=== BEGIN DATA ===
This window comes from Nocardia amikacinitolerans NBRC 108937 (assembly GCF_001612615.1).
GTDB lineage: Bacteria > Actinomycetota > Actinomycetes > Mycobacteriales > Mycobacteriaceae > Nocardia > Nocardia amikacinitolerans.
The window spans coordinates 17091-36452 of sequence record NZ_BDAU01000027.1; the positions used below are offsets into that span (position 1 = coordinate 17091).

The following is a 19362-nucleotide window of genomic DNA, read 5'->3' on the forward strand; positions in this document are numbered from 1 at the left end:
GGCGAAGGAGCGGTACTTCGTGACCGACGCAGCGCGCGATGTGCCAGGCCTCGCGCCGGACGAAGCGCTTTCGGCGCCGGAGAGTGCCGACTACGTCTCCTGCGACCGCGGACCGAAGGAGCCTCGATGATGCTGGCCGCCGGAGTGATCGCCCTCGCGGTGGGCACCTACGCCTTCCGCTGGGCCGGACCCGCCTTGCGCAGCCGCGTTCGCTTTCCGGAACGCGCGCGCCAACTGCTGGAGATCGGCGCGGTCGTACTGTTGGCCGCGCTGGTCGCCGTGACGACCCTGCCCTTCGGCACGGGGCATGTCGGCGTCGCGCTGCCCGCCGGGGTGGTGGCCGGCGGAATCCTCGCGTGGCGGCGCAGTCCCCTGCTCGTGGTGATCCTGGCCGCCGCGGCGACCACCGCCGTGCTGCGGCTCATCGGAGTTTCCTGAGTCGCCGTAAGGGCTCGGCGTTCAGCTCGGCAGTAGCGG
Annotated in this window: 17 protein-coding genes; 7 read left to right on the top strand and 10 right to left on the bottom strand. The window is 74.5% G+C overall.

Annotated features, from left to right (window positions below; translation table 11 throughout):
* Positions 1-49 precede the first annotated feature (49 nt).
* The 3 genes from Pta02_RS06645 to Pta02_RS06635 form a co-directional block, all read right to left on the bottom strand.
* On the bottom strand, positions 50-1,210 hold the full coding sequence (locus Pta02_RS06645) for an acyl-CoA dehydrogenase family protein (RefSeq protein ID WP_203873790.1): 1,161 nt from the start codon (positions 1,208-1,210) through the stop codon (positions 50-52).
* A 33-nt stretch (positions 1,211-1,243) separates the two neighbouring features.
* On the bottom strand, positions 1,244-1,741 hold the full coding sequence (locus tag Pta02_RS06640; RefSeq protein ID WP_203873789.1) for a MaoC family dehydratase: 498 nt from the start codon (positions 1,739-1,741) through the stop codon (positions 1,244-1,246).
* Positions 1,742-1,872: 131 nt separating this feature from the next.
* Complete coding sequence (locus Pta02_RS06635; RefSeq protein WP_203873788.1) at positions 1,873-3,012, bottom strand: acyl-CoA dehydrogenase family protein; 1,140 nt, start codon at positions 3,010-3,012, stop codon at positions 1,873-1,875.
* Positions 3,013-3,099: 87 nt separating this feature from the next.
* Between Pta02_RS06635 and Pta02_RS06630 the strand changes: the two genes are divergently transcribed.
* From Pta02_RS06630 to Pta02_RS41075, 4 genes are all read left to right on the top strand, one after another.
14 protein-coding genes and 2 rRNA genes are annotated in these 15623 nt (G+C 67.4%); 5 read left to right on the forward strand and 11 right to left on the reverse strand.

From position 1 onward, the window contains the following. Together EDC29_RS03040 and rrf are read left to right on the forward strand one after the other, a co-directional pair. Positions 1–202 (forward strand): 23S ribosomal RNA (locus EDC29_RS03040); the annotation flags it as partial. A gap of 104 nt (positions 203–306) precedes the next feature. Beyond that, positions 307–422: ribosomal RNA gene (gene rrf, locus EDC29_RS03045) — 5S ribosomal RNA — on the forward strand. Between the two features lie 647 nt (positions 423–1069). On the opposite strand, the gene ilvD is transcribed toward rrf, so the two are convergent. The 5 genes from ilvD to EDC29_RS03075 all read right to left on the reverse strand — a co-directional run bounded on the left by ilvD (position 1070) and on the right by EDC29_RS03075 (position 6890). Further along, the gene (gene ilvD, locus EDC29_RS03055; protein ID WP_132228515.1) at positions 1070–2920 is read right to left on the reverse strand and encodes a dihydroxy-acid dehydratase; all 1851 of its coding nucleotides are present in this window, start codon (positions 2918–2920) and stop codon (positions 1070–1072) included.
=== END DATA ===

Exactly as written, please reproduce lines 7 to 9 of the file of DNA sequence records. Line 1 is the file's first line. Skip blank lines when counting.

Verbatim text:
Annotated features, from left to right (window positions below; translation table 11 throughout):
* Positions 1-49 precede the first annotated feature (49 nt).
* The 3 genes from Pta02_RS06645 to Pta02_RS06635 form a co-directional block, all read right to left on the bottom strand.